Submitting Birth Certificates with Forms I-130 and I-485 – Suggested Practices Highlighted by the NPZ Law Group

The NPZ Law Group offers a suggested practice: submitting birth certificates with Forms I-130 and I-485. This is to ensure that initial filings are compliant under the Department of State (DOS) Foreign Affairs Manual (FAM) or Reciprocity and Civil Documents list.

The Case Assistance Committee (CAC) of the American Immigration Lawyers Association is aware that immigration attorneys experienced multiple incidences of receiving Requests for Evidence (RFEs) for the same civil document that they submitted in initial petition filings. This issue has seemed to become more prevalent in the past few months. Often RFEs do not confirm if specific documents were ever received, and they rarely explain if or how those documents were deficient. AILA brought this issue to USCIS’s attention, and it also provided recommendations to USCIS about how to handle this trend.

Suggested Practices for Submitting Birth Certificates with Forms I-130 and I-485

Here are some suggested practices for submitting birth certificates with Forms I-130 and I-485 to help reduce the chances of complications.

Check the instructions for each petition/form to acquire the latest filing requirements:

• Check the DOS’s Country Reciprocity Schedule to determine if birth certificates are available and if you can acquire an acceptable secondary document for the evidence of birth for certain countries. Review the documents to ensure they conform with the requirements of the Reciprocity Schedule.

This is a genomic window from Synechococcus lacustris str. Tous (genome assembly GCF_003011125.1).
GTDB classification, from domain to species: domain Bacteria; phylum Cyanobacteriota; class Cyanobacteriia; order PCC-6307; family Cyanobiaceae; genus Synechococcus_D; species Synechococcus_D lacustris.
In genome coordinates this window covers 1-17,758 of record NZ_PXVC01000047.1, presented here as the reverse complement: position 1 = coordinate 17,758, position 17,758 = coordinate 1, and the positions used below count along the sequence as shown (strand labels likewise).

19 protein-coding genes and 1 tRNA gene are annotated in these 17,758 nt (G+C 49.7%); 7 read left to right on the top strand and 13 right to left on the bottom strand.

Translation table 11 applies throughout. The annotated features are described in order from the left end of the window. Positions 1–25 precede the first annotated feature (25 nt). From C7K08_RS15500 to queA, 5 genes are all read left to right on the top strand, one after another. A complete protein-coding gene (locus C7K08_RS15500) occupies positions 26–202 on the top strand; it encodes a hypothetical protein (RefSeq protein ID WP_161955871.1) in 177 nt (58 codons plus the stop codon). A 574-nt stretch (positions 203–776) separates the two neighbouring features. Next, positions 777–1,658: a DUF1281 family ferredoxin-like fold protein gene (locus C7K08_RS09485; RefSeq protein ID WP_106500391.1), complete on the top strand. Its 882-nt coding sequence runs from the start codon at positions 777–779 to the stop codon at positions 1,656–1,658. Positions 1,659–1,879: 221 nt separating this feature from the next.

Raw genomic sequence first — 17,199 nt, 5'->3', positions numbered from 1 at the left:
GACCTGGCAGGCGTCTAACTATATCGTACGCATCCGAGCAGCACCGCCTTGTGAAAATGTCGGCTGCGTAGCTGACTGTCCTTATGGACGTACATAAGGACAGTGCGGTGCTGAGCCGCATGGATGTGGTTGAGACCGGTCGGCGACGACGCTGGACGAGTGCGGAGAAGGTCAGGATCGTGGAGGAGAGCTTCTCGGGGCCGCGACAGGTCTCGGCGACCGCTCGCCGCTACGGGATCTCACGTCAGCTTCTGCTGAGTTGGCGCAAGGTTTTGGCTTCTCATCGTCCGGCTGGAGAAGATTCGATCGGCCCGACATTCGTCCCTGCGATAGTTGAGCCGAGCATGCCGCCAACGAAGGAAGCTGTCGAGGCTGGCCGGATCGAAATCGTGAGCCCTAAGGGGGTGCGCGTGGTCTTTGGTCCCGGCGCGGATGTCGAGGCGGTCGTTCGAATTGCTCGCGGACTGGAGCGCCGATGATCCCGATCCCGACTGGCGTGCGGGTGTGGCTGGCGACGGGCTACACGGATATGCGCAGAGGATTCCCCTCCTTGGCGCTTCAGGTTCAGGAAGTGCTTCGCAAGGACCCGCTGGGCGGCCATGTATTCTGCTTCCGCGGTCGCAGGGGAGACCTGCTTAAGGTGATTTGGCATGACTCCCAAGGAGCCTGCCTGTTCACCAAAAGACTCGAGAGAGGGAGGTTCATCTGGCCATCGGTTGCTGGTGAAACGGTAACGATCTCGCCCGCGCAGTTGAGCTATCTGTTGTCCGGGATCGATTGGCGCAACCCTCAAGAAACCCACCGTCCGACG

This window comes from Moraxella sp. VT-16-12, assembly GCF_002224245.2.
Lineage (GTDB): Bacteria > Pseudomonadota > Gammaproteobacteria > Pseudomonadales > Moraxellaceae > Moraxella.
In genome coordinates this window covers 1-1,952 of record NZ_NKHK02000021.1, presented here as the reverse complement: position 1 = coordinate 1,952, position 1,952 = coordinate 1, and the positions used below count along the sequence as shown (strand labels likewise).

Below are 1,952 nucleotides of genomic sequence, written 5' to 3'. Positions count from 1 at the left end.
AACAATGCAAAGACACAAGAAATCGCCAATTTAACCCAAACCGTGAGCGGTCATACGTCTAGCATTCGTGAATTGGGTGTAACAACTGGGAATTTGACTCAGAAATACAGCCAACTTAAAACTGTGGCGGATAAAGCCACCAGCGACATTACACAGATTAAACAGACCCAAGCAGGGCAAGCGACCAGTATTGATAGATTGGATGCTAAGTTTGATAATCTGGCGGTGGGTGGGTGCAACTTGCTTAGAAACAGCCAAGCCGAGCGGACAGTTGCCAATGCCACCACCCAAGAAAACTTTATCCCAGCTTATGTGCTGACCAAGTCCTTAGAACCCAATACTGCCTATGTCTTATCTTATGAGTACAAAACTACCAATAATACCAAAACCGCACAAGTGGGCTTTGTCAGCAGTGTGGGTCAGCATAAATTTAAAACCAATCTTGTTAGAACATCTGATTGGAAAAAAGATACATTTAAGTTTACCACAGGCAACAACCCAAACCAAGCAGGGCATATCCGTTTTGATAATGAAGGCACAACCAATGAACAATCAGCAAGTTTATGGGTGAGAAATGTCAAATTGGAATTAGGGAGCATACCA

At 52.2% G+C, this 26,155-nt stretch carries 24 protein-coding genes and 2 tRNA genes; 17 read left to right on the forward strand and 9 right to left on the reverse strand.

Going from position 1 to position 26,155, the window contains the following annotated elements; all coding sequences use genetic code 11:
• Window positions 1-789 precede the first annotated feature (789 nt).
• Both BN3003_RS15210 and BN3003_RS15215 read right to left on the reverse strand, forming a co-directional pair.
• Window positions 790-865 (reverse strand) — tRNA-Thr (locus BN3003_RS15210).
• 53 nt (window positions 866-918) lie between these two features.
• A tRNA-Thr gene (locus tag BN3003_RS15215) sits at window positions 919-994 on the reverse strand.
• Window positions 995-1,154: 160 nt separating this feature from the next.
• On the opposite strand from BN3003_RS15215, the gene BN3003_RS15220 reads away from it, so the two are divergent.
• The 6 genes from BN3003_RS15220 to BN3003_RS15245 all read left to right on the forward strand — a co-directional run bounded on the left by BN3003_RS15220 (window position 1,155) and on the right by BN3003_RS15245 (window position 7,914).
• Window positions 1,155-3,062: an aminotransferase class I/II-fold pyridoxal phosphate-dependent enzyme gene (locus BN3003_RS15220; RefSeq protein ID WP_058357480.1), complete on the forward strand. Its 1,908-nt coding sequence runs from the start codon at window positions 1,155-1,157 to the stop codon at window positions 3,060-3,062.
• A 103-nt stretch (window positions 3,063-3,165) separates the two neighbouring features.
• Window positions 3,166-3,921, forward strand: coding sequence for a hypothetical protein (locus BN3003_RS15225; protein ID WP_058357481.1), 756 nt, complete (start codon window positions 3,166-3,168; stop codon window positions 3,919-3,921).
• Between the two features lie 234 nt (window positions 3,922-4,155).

• Applicants must follow the DOS reciprocity list’s instructions if the primary document is unavailable. In addition, they must try every means to acquire the primary document. They may only submit secondary evidence if the primary document is not available. According to the USCIS Policy Manual, USCIS Officers must check the DOS’ Country Reciprocity Schedule.

• Applicants must check the USCIS Policy Manual periodically for updates.

• An Applicant must provide a foreign birth certificate or acceptable secondary evidence of birth to establish his or her country of citizenship for identity, visa chargeability, and the existence of derivative relationships. Check the DOS’ State’s Country Reciprocity Schedule and 8 CFR 103.2(b)(2) if secondary evidence is required.

• Provide a complete and certified English translation for all documents that contain one or more foreign languages.

• An Applicant should submit supporting documents when filing every petition/application, even if it seems unnecessary or redundant. For example, if the Applicant is filing a one-step adjustment, it’s best to provide the necessary supporting evidence of birth abroad for Form I-130 and the same evidence for Form I-485, etc.

If you have any questions about how these laws in the United States may impact you or your family or want to access additional information about United States or Canadian immigration and nationality laws, please feel free to get in touch with the immigration and nationality lawyers at NPZ Law Group. You can send us an email at, or you can call us at 201-670-0006 extension 104. In addition, we invite you to find more information on our website at